post #25 of 28
Quote:
Originally Posted by tuffluck View Post

i played with a guy who was on the nationwide for a little while once.  there was a 285y par 4 over water that he hit a 3h on the green with and then made the eagle putt.  pretty much every other shot he had was also impressive, but i remember that one more than any.  i've never seen anyone else come close to doing that when i play...so if he's only half as good as the top pros, i'd say they are pretty darn good.

 

It's a good point....

 

All it takes is to actually play with someone that's that good.  Start with an honest scratch golfer.  Play with a +2, who's barely competitive on some of the mini tours.  If you're really lucky, get out with someone who was there, but couldn't stay on the Nationwide (Buy.com) Tour.  All of them are so much better than the rest of us schlubs that it's almost hard to believe.  Now realize that those guys aren't even CLOSE to good enough to earn, let alone keep, a card on the PGA Tour.  Take it one step further, the guys that have their PGA Tour card and are struggling to keep it, aren't in the same league as the Phils and Tigers.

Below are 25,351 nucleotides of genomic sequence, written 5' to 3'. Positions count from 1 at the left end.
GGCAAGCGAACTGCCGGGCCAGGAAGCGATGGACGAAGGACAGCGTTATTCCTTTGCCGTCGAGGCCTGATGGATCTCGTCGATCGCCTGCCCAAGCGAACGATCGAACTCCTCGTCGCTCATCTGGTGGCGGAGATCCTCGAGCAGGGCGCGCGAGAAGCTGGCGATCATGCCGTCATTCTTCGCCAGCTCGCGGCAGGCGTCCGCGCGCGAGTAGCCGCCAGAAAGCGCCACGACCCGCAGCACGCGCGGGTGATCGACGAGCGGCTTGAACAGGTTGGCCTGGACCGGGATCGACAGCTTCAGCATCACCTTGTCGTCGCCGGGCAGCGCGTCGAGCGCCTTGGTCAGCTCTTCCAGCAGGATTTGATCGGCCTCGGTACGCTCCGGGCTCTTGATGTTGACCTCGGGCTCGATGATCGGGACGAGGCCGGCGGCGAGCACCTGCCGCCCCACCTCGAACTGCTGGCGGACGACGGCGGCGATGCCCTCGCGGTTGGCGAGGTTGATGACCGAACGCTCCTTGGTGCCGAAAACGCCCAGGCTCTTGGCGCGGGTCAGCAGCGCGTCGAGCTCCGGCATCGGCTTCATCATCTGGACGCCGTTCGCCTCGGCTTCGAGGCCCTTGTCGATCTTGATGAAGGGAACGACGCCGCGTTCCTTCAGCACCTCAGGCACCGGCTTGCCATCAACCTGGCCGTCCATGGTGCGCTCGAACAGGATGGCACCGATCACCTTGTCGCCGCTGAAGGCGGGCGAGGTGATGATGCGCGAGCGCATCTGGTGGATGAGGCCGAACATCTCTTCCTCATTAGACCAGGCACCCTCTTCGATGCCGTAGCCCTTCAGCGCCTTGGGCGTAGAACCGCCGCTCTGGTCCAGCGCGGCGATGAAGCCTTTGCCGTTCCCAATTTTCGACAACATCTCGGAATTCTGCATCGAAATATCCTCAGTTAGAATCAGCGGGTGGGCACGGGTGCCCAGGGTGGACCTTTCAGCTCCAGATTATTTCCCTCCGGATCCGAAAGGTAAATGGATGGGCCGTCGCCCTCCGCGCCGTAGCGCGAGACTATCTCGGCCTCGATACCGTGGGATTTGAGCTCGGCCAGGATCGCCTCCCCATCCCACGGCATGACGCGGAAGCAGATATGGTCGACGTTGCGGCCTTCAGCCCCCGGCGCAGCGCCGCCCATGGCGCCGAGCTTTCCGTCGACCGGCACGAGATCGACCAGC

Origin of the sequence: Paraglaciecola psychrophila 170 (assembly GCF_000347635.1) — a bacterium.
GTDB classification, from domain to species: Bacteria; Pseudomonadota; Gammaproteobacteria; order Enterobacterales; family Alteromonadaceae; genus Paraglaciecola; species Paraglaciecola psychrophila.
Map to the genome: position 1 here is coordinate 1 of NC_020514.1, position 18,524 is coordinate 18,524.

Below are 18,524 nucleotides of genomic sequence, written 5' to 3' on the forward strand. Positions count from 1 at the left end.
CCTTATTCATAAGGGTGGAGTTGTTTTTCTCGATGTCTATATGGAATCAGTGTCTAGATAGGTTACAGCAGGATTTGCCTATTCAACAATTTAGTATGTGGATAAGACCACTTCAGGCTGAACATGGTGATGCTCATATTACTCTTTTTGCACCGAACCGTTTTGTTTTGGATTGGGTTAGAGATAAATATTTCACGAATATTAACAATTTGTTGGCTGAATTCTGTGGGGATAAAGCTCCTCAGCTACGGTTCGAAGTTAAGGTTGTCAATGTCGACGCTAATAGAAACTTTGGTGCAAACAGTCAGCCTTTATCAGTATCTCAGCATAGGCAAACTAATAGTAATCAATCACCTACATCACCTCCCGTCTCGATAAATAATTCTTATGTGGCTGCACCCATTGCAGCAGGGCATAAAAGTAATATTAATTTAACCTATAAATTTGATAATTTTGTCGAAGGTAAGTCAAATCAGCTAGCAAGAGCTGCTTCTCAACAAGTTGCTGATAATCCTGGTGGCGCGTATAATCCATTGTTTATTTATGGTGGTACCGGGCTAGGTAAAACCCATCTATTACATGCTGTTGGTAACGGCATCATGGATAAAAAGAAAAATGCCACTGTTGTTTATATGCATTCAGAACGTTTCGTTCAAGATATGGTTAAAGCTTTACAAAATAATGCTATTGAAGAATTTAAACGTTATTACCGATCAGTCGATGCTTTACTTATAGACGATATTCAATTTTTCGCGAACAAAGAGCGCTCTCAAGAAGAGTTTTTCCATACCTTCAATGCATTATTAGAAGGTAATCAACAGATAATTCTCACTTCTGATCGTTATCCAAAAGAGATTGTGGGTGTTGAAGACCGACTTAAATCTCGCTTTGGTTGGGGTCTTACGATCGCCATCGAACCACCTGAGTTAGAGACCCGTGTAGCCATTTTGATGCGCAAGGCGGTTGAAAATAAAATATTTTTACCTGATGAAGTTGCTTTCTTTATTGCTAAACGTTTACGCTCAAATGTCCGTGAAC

It's honestly mind-boggling how good they are.  So much so that most golfers, let alone non-golfers, don't really understand what they're capable of with a stick in their hands.

post #26 of 28
Quote:
Originally Posted by tuffluck View Post

 i've never seen anyone else come close to doing that when i play...so if he's only half as good as the top pros, i'd say they are pretty darn good.

I wouldn't say that guys on the Nationwide Tour are necessarily half as good as the top pros.